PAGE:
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Orioles head to homer-haven Coors Field grappling with tendency to allow long balls at historic pace

This holiday weekend brings the Orioles to the light air of Denver's Coors Field for a three-game set with the Colorado Rockies, combining an environment where home runs happen regularly with a team that's giving them up at a record-shattering rate through 50 games.

They've been flying out of Camden Yards — and really everywhere the Orioles play — with such frequency that it begs the question: Why does this keep happening? Are the Orioles just supremely vulnerable to modern hitters intending to lift and drive everything they can? Is a staff of inexperienced pitchers at this level learning what big league hitters do to mistakes without the ability to stop making them?

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"In our case, a lot of times it's just mislocated pitches that are not executed well," Orioles manager Brandon Hyde said. "But pitchers are going to make mistakes. We just make way too many of them — breaking balls in the middle, a mislocated heater that runs back in the middle part of the plate. So, I think that there's both scenarios where sometimes a hitter beats you, but there's also times where you don't execute."

The Yankees hit three home runs off Orioles pitching in Tuesday’s 11-4 victory, making Baltimore the fastest club in major league history to allow 100 homers.

The raw numbers have not lost their heft as the season progresses. Through 50 games, they've allowed a major league-high 107 home runs, having already set the record for most allowed before May 1 and fastest to allow 100 in a season. They entered Friday with 39 more games before the All-Star break, ample time to get to the 154 home runs allowed by the 2016 Cincinnati Reds before the All-Star break. The 2016 Reds set the major league record for homers allowed with 258.

For every one the Orioles are able to acknowledge as a good piece of hitting — Gleyber Torres' second Wednesday on a fastball off the outer half is an example — there are far more that Hyde sees as the type of pitches a hitter from any era would crush.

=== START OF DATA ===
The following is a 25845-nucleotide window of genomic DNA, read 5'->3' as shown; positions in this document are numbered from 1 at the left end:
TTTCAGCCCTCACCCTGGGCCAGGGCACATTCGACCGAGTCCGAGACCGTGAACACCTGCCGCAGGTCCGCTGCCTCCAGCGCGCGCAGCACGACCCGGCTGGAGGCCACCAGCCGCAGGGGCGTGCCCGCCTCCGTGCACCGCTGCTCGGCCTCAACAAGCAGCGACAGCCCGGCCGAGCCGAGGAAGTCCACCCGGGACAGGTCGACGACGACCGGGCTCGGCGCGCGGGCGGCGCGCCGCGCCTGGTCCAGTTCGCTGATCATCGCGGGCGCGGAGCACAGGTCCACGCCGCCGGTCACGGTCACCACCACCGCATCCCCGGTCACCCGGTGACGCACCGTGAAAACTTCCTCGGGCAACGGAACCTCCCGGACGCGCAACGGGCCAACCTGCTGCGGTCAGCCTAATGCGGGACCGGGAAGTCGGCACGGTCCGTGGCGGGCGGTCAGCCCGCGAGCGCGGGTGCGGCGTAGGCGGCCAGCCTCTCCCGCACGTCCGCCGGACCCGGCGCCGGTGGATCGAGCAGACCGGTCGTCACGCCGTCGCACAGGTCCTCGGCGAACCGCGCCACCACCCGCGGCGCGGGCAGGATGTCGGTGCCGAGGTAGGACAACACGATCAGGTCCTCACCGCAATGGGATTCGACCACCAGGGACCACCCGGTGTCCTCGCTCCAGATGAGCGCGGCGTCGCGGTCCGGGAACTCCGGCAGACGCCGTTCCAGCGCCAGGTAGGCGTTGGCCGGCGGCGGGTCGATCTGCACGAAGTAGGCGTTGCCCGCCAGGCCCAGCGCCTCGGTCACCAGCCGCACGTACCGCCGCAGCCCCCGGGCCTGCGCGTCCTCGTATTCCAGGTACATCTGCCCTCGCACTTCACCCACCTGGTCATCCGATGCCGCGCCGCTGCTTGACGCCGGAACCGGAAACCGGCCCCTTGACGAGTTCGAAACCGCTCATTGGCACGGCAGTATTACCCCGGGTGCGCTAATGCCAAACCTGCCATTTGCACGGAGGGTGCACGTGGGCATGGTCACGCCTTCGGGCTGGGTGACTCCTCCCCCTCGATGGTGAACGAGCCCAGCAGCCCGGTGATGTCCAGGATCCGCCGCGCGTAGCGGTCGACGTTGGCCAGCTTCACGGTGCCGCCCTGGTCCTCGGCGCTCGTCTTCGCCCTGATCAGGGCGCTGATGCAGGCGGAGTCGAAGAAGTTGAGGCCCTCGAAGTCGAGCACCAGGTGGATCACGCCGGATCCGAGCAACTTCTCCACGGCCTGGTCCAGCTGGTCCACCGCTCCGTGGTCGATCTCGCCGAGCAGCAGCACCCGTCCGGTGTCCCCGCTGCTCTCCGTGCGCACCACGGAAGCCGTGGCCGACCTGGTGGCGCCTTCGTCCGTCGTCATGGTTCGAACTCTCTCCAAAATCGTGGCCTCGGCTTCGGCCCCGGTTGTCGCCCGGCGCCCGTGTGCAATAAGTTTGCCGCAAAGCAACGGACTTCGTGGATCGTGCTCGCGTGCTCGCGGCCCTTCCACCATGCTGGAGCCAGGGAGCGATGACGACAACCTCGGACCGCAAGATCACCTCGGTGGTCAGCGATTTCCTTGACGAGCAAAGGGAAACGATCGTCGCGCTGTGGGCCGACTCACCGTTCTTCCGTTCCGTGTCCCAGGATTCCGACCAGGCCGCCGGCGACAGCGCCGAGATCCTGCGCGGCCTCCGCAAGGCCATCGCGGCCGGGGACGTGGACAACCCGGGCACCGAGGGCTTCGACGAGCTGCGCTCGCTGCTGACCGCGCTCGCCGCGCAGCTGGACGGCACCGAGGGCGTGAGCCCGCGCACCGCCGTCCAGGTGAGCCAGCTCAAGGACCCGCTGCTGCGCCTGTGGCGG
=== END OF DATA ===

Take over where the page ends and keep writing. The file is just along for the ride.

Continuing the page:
That assessment could be particularly troubling for a team that can't consistently run out experienced pitchers who can locate and trust their pitches to do what they want. It could be especially problematic this weekend, as Coors Field is just as notable for pitchers’ struggles with their off-speed pitches in its altitude as for the way the ball can carry.

No one is looking too far outward as the Orioles try to combat this problem, which has exacerbated the worst stretch of their season.

"Guys are trying to hit, not necessarily home runs but do damage with each pitch," said right-hander David Hess, who has allowed a major league-high 17 home runs. "I think with that, when you leave a ball over the middle of the plate and essentially don't do your job, that's a hittable pitch, they're doing their job and capitalizing on that mistake.

Orioles manager Brandon Hyde maintained Thursday that there aren't readily available options to make a change in the near future.

“Pitching is the art of disrupting a hitter's timing. In turn, when you don't disrupt that hitter's timing, you're not doing your job. Hitters are trying put up runs and get on base. It's not necessarily one is doing something and one is not. Sometimes they hit good pitches. Sometimes they miss good and bad. That goes both ways."

Since the so-called launch-angle revolution in which hitters tried to add more loft to their swings to generate power on hard contact, pitchers have tried to combat it by elevating in the zone and trying to keep the ball off the heart of the plate. Just four current Orioles pitchers have over three seasons of major league service time — Andrew Cashner, Dan Straily, Dylan Bundy and Mychal Givens.

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The rest are learning how mistakes are magnified at the highest level.

"Hitters are looking at mistakes, and hitters at this level are really good obviously at finding those mistakes, so when they get them, they don't miss them," reliever Branden Kline said. "When you give a big league hitter not only just a hitter's count and also a pitch they're looking for and they get it over the middle of the plate, that ball can go a long, long, long, long, long way."

Notes: The Orioles officially added outfielder Keon Broxton to their 25-man roster Friday. … Orioles pitching coach Doug Brocail was away from the team through Friday night's game and bullpen coach John Wasdin will be away for the weekend series. Both will be attending graduation ceremonies for their children. Minor league pitching coordinator Chris Holt served as pitching coach Friday, and will serve as bullpen coach Saturday and Sunday. Florida and Latin America pitching coordinator Dave Schmidt served as bullpen coach for Friday night's game.

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